So as the stupid hedge fund manager, you insert an order to sell off 5,000 balls at $999 a piece. The order fills for $950 and the two threads pick up the extra 5,000 balls. And now they are trading 5,100 balls between each other, and the price now stabilizes between $950 and $960 per ball. The new balls being passed around have less value because there's more of them in the market so there is dilution, but there is trading volume---which PORTENDS a normal investor to think there is liquidity, but there isn't---because there is no absorption and there's no sideline money... it's an empty market with a few players doing a massive amount of volume.

So take the same situation but now the stupid hedge fund manager starts POURING balls into the 2 threads. Now they are overloaded with volume and trading activity is higher, but there's no sideline money and the number of threads hasn't changed, so now the market has gone beyond saturated. The price per ball plummets.

The balls are linked to other objects which have value, and these start going down (we're talking futures contracts now). Because the OUTSIDE market is already heavily down, the futures that were being depressed triggered program trading---sell sell sell... cover your ass, don't get burned, don't ride this ship down. So now you have a full-on stampede.

NOW you have people that were holding the e-mini contracts that were asleep during this episode suddenly awake with alarm, and they start to sell because now their contract hedge is going down the toilet. You now have a perfect shitstorm of selling.

When Arca put on SLOWDOWN and the e-mini pit recovered after the order finished executing, then you had a stampede of buying from all the traders who saw immediate discounts on everything---everything is now on sale at Dollar Store discount bargain prices. So in a split second, it's now BUY BUY BUY!!!

And more than 50% of that snap recovery were all the folks and program traders trying to reverse their downside trades. They sold low---so they tried to grab all their positions back before they had to print a loss for the day.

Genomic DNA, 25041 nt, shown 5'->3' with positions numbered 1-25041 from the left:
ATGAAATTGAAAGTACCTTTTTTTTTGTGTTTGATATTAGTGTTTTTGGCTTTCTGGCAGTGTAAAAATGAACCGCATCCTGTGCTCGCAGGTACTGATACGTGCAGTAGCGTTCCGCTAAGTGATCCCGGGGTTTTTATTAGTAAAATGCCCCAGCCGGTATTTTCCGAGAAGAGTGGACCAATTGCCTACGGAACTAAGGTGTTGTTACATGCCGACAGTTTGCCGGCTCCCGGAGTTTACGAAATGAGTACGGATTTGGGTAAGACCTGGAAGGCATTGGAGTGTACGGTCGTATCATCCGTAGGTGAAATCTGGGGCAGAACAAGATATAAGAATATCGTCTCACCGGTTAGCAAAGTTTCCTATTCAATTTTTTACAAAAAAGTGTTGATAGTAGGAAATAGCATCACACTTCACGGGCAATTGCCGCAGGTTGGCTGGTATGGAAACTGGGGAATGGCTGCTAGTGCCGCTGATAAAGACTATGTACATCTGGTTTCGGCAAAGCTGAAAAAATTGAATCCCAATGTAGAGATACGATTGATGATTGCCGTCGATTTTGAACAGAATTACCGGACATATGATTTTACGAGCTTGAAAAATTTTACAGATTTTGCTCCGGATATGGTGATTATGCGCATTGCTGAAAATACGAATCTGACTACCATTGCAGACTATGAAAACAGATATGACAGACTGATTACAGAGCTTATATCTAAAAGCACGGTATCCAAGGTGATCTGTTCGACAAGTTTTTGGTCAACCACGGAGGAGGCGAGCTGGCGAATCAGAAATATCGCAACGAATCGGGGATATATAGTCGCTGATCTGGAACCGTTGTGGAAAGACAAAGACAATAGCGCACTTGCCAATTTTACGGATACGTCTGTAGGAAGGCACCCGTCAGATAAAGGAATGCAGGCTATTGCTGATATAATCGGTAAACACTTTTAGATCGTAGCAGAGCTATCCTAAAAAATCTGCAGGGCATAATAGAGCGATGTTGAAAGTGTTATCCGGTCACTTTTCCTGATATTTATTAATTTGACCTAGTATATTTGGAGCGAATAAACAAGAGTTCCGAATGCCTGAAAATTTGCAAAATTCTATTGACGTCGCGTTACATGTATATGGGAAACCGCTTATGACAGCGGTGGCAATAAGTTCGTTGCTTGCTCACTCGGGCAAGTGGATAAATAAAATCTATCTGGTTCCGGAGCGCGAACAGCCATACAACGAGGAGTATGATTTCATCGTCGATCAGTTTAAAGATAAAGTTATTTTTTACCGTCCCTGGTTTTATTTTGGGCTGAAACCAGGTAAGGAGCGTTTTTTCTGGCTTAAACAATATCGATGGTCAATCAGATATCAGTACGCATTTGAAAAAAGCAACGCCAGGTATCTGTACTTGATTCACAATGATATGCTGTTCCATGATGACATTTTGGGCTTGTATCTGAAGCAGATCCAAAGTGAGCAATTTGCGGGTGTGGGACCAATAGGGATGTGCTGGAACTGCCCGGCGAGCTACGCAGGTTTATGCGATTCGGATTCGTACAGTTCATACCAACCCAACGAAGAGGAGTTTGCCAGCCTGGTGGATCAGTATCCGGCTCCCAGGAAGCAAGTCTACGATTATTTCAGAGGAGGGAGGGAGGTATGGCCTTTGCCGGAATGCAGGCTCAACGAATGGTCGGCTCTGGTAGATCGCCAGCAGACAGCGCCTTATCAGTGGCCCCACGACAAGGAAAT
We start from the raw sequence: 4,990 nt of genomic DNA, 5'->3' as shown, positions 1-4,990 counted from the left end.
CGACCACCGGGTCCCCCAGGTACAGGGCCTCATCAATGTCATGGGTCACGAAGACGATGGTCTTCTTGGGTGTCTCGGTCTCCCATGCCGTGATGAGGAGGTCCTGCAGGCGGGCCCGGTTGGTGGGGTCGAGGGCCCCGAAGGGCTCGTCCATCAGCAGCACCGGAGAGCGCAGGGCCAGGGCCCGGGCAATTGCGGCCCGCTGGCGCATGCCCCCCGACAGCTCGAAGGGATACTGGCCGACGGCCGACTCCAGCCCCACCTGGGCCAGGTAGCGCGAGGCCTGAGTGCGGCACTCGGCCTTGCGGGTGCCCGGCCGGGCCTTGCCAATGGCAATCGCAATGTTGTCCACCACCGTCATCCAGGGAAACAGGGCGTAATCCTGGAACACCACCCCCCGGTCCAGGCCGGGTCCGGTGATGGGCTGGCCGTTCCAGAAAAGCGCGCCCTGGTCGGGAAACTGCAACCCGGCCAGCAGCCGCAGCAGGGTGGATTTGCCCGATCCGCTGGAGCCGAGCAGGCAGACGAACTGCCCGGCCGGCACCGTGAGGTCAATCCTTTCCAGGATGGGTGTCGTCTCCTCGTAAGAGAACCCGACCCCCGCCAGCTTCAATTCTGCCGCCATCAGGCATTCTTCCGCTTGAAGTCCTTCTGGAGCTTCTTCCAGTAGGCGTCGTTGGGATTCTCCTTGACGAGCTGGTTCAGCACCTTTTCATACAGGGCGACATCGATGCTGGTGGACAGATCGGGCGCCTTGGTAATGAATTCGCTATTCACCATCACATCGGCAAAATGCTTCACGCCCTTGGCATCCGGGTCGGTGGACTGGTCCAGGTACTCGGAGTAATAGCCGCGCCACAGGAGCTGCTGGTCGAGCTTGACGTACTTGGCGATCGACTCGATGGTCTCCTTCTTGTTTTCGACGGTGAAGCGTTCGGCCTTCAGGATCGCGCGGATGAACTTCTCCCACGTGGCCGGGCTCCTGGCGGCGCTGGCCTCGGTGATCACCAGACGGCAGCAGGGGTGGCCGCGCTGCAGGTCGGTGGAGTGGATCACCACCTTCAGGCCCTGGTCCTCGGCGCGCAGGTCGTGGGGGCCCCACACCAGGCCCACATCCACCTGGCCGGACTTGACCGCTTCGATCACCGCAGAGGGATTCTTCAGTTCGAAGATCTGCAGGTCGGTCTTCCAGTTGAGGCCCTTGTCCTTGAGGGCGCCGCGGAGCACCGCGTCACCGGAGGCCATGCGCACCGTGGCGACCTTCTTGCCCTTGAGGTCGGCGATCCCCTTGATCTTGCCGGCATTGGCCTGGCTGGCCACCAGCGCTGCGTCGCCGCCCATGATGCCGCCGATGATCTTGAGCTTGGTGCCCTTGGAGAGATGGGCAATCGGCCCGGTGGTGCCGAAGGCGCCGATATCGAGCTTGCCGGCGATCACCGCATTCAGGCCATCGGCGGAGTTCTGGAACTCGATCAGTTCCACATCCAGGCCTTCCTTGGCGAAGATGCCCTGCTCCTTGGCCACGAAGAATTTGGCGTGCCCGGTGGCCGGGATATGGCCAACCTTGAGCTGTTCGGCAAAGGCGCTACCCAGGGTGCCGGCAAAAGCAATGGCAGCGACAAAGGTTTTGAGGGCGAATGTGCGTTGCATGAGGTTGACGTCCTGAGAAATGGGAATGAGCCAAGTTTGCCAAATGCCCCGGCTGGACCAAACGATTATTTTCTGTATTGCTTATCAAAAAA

In other words, a shitstorm of VERY smart people dumped into unloading a lot of holdings just because one simple program went "BOO!". They saw their collective mistake, and in a few minutes, they tried to reverse the damage so they wouldn't have to report losses.

While the episode went down though, a LOT of people in the tri-state area were having heart attacks.

Comment Re:A time out is the right solution. (Score 2, Interesting) 218

You use a market order if you have no time to sit and wait for your limit to trigger and you're very motivated to buy or sell to get rid of a stock or to pick a stock up off the floor.

Market orders rule when it's 3:59:50 and you WANT to get that trade done so you don't get exposed to overnight trading and the morning futures market.

Comment Re:Valuation is an art (Score 2, Insightful) 218

Sellers can also throw out non-nonsensical prices just like bidders can offer nonsensical asks.

That's the trouble with some of the algorithms that HFT shops are allowed to run in their boiler room datacenters. Some of these guys can only afford 80ms-400ms of time to create a decision, and that doesn't leave them much room to insert code that takes a 25,000-foot-view of their total order volume and determine if their order flow is making sense or not, dealing with 50,000 one-off situations (such as somebody dumping huge amounts of paper on the futures markets by accident)..